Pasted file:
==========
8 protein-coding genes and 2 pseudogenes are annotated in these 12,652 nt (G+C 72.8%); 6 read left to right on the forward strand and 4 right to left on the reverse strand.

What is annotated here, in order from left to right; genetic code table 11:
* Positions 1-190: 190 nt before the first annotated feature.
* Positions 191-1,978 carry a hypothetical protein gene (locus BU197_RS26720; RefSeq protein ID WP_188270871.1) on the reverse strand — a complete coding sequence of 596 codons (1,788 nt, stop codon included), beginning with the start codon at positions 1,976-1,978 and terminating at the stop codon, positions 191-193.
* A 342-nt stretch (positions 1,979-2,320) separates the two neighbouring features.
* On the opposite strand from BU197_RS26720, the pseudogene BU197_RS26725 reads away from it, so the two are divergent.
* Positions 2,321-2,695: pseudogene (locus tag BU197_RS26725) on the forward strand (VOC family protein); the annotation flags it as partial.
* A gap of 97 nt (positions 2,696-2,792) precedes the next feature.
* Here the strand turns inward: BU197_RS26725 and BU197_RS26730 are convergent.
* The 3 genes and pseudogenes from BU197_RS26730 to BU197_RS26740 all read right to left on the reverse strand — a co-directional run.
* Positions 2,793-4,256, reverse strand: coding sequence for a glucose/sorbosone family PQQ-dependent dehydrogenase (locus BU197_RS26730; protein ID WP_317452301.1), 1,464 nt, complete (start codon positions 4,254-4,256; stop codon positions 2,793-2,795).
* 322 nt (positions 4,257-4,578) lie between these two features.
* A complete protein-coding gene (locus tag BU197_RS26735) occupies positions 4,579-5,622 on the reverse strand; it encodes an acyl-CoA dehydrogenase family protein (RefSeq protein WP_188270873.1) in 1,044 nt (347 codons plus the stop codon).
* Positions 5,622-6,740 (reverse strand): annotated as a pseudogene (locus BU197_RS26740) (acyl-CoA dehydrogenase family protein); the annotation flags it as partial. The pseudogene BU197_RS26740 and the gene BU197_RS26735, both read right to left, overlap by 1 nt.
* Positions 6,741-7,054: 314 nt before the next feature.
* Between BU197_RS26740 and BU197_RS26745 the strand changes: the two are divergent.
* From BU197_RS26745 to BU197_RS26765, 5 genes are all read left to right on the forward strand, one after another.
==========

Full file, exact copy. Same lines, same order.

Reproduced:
8 protein-coding genes and 2 pseudogenes are annotated in these 12,652 nt (G+C 72.8%); 6 read left to right on the forward strand and 4 right to left on the reverse strand.

What is annotated here, in order from left to right; genetic code table 11:
* Positions 1-190: 190 nt before the first annotated feature.
* Positions 191-1,978 carry a hypothetical protein gene (locus BU197_RS26720; RefSeq protein ID WP_188270871.1) on the reverse strand — a complete coding sequence of 596 codons (1,788 nt, stop codon included), beginning with the start codon at positions 1,976-1,978 and terminating at the stop codon, positions 191-193.
* A 342-nt stretch (positions 1,979-2,320) separates the two neighbouring features.
* On the opposite strand from BU197_RS26720, the pseudogene BU197_RS26725 reads away from it, so the two are divergent.
* Positions 2,321-2,695: pseudogene (locus tag BU197_RS26725) on the forward strand (VOC family protein); the annotation flags it as partial.
* A gap of 97 nt (positions 2,696-2,792) precedes the next feature.
* Here the strand turns inward: BU197_RS26725 and BU197_RS26730 are convergent.
* The 3 genes and pseudogenes from BU197_RS26730 to BU197_RS26740 all read right to left on the reverse strand — a co-directional run.
* Positions 2,793-4,256, reverse strand: coding sequence for a glucose/sorbosone family PQQ-dependent dehydrogenase (locus BU197_RS26730; protein ID WP_317452301.1), 1,464 nt, complete (start codon positions 4,254-4,256; stop codon positions 2,793-2,795).
* 322 nt (positions 4,257-4,578) lie between these two features.
* A complete protein-coding gene (locus tag BU197_RS26735) occupies positions 4,579-5,622 on the reverse strand; it encodes an acyl-CoA dehydrogenase family protein (RefSeq protein WP_188270873.1) in 1,044 nt (347 codons plus the stop codon).
* Positions 5,622-6,740 (reverse strand): annotated as a pseudogene (locus BU197_RS26740) (acyl-CoA dehydrogenase family protein); the annotation flags it as partial. The pseudogene BU197_RS26740 and the gene BU197_RS26735, both read right to left, overlap by 1 nt.
* Positions 6,741-7,054: 314 nt before the next feature.
* Between BU197_RS26740 and BU197_RS26745 the strand changes: the two are divergent.
* From BU197_RS26745 to BU197_RS26765, 5 genes are all read left to right on the forward strand, one after another.